Even mentioning the name Peter Duesberg inflames strong feelings, both pro and con. After gaining fame in 1970 as the virologist who first identified a cancer-causing gene, in the 1980s he became the leading scientific torchbearer for the so-called AIDS dissidents who dispute that HIV causes the immunodeficiency disorder. To the dissidents, Duesberg is Galileo, oppressed for proclaiming scientific truth against biomedical dogma. A far larger number of AIDS activists, physicians and researchers, however, think Duesberg has become a crank who refuses to accept abundant proof that he is wrong. To them, he is at best a nuisance and at worst a source of dangerous disinformation on public health.
Readers may therefore be shocked to see Duesberg as an author in this month's issue. He is not here because we have misgivings about the HIV-AIDS link. Rather Duesberg has also developed a novel theory about the origins of cancer, one that supposes a derangement of the chromosomes, rather than of individual genes, is the spark that ignites malignant changes in cells. That concept is still on the fringe of cancer research, but laboratories are investigating it seriously. Thus, as wrong as Duesberg surely is about HIV, there is at least a chance that he is significantly right about cancer. We consider the case worthy of bringing to your attention, with the article beginning on page 52.
Thousands of scientific papers appear in technical journals every month; why do some rate more fame and journalistic attention? It helps for science news to have dramatic relevance to human affairs: Is there strong new hope for curing a disease, transforming the economy, building a better mousetrap? Alternatively, reporters and editors may gravitate toward new science that easily inspires the public's sense of wonder, as so many astronomy stories do. And reports that appear in certain major scientific journals tend to get more play because those publications have a self-fulfilling reputation for releasing the most noteworthy papers. (It doesn't hurt that those journals have particularly strong public relations departments, too.)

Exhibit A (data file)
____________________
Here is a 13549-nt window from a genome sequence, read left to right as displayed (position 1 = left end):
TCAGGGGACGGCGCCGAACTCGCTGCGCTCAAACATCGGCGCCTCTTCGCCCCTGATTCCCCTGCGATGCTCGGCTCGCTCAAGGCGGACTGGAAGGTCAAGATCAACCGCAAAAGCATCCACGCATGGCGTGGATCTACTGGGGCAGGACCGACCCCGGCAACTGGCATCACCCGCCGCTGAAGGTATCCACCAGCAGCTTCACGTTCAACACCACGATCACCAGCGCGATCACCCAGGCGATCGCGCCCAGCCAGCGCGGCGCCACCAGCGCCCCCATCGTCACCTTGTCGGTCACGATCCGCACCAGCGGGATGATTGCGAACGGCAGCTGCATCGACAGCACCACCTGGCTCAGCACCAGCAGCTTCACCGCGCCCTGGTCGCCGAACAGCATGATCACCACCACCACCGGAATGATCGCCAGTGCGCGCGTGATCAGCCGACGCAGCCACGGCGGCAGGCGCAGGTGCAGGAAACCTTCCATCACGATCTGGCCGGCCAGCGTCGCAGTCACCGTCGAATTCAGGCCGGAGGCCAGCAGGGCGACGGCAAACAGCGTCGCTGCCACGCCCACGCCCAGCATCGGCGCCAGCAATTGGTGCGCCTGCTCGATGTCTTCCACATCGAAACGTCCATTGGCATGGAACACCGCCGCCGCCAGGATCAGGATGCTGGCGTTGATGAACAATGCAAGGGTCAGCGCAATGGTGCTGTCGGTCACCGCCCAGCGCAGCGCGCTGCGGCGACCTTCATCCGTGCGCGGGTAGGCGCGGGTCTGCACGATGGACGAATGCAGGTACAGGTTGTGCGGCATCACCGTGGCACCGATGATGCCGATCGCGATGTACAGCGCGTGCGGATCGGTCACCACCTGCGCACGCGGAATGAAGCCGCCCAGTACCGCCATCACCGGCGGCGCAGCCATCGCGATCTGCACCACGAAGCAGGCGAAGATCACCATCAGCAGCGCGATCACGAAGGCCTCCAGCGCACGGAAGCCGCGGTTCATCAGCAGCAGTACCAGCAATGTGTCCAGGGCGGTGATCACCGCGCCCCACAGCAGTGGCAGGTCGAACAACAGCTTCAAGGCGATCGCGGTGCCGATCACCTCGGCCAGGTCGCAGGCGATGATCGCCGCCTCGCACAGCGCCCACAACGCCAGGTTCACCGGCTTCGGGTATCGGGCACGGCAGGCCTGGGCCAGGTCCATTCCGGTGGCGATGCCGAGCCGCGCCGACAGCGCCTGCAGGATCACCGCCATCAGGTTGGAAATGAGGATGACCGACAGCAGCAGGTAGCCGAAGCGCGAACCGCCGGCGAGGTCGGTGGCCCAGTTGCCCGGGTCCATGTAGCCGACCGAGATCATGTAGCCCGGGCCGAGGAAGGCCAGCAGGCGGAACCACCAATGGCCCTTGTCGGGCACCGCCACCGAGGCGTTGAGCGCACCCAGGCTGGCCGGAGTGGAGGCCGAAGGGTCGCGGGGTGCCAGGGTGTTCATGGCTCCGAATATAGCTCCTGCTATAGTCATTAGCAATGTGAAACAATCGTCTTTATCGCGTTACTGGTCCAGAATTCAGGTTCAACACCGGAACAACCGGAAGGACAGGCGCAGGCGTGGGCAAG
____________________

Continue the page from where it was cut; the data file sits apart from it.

When we look at submitted manuscripts from scientists, we consider it a reassuring sign when the authors forthrightly acknowledge both their collaborators and their competitors and note potential conflicts of interest before we ask. If we see that they are describing the science of their rivals fairly, we can have more confidence that they are being similarly candid about their own work. (Still, the old nuclear disarmament treaty maxim applies: trust, but verify.) We typically steer away from controversial ideas too new to have much supporting evidence. Those that have lasted for years and accumulated some substantiation have earned consideration. Our judgments are imperfect, but they tend to mirror those of the scientific community.
Blots on a researcher's history often should bear on regard for his or her new work. Scientists who have intentionally published fraudulent papers, as the stem cell researcher Woo Suk Hwang so notoriously did two years ago, may be irredeemably tainted. But to dismiss a scientist solely for holding some wrong or controversial views risks sweeping away valuable nuggets of truth. We respect the opinions of any readers who may criticize our choice to publish Duesberg in this case but hope they will nonetheless evaluate his ideas about cancer on their own merits.
This article was originally published with the title When Pariahs Have Good Ideas.